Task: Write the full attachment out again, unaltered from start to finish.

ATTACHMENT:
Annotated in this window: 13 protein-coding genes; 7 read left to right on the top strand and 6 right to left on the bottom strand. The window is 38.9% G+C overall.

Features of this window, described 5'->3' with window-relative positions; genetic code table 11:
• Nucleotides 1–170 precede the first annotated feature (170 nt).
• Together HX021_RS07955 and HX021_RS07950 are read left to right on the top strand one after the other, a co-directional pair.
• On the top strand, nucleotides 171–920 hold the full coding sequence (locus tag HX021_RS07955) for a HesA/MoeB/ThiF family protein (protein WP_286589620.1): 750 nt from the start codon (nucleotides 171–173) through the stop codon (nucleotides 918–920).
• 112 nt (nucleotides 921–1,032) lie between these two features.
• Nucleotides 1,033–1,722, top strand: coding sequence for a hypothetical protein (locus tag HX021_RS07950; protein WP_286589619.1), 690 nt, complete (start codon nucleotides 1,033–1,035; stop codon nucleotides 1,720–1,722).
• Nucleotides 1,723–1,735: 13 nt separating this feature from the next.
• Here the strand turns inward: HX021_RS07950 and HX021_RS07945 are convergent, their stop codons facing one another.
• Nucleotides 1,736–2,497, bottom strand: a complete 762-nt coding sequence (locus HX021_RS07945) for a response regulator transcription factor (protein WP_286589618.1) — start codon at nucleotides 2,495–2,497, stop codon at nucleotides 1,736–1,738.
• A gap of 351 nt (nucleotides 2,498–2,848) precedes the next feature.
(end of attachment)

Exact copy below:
Annotated in this window: 13 protein-coding genes; 7 read left to right on the top strand and 6 right to left on the bottom strand. The window is 38.9% G+C overall.

Features of this window, described 5'->3' with window-relative positions; genetic code table 11:
• Nucleotides 1–170 precede the first annotated feature (170 nt).
• Together HX021_RS07955 and HX021_RS07950 are read left to right on the top strand one after the other, a co-directional pair.
• On the top strand, nucleotides 171–920 hold the full coding sequence (locus tag HX021_RS07955) for a HesA/MoeB/ThiF family protein (protein WP_286589620.1): 750 nt from the start codon (nucleotides 171–173) through the stop codon (nucleotides 918–920).
• 112 nt (nucleotides 921–1,032) lie between these two features.
• Nucleotides 1,033–1,722, top strand: coding sequence for a hypothetical protein (locus tag HX021_RS07950; protein WP_286589619.1), 690 nt, complete (start codon nucleotides 1,033–1,035; stop codon nucleotides 1,720–1,722).
• Nucleotides 1,723–1,735: 13 nt separating this feature from the next.
• Here the strand turns inward: HX021_RS07950 and HX021_RS07945 are convergent, their stop codons facing one another.
• Nucleotides 1,736–2,497, bottom strand: a complete 762-nt coding sequence (locus HX021_RS07945) for a response regulator transcription factor (protein WP_286589618.1) — start codon at nucleotides 2,495–2,497, stop codon at nucleotides 1,736–1,738.
• A gap of 351 nt (nucleotides 2,498–2,848) precedes the next feature.